Bone marrow edema, or swelling, results from several conditions and is a relatively common disorder. Increasing use of magnetic resonance imaging (MRI) is helping physicians more effectively diagnose bone marrow edema when patients report symptoms.
Bone marrow edema is sometimes associated with bone injuries and disorders. They include fractures, osteoarthritis, rheumatoid arthritis, ankylosing spondylitis and tumors.
Bone marrow edema may be a sign of additional problems related to these disorders, such as damaged cartilage. It may be an initial indication of impending joint erosion or tendon calcification.
The primary symptoms of bone marrow edema are severe pain and limited movement, both during exercise and while resting.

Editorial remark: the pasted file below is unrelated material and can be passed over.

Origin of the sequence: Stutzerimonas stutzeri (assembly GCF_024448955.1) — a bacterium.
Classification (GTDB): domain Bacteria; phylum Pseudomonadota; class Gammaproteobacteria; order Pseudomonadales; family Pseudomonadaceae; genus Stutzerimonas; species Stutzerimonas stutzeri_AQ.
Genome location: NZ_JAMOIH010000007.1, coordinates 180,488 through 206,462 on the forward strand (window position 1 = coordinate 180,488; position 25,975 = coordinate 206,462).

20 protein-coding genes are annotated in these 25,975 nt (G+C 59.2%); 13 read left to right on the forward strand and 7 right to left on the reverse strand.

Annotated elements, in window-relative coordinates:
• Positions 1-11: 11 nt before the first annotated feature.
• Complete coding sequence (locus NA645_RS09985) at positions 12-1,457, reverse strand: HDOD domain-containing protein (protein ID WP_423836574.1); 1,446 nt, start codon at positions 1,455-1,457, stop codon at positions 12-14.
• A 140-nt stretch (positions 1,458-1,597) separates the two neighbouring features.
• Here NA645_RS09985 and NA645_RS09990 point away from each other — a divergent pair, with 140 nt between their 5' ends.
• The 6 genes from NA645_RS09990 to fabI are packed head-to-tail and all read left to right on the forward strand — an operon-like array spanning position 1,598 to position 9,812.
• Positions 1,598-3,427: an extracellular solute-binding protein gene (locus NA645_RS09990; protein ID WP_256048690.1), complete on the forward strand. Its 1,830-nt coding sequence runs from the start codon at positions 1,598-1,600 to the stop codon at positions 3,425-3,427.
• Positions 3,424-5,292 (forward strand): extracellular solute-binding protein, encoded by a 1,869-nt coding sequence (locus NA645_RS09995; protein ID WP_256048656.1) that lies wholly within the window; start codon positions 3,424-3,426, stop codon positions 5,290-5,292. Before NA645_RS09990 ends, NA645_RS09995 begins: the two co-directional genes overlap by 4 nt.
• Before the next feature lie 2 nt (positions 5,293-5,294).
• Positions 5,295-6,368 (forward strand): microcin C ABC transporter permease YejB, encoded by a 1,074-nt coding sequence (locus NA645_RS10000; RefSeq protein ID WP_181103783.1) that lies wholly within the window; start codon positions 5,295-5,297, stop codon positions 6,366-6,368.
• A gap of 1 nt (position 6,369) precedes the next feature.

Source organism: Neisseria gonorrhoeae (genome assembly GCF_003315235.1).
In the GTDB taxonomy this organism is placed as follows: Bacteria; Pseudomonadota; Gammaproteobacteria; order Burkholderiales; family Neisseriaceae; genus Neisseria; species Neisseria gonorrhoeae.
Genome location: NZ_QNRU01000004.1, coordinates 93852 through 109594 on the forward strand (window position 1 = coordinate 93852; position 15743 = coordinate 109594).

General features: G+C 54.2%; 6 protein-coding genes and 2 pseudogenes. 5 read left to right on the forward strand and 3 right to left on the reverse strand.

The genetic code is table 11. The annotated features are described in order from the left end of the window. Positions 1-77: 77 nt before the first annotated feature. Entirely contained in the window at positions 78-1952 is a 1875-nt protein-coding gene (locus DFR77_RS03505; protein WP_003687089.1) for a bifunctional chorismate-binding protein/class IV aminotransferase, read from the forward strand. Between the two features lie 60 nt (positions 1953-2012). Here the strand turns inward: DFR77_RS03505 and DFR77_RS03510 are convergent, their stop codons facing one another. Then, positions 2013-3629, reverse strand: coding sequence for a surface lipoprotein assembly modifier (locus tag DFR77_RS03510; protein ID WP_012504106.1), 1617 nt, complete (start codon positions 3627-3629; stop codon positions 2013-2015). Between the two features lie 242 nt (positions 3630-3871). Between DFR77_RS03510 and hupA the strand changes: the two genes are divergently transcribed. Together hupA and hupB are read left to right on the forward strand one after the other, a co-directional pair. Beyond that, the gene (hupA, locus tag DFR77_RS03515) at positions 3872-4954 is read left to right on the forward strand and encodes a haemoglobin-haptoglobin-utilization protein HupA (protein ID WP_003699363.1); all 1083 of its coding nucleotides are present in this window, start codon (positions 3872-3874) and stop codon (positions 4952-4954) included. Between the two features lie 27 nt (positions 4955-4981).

Bone marrow edema syndrome, a distinct disorder involving bone marrow edema, is a common cause of bone and joint pain in middle-age and older patients, according to a study published in the April 11, 2008, issue of BMC Musculoskeletal Disorders.
Bone marrow edema syndrome most commonly occurs in the hip, but also surfaces in the knee and foot. The condition usually resolves on its own within six to 12 months. Conservative treatment may involve physical therapy and a vasodilator medication to improve blood flow.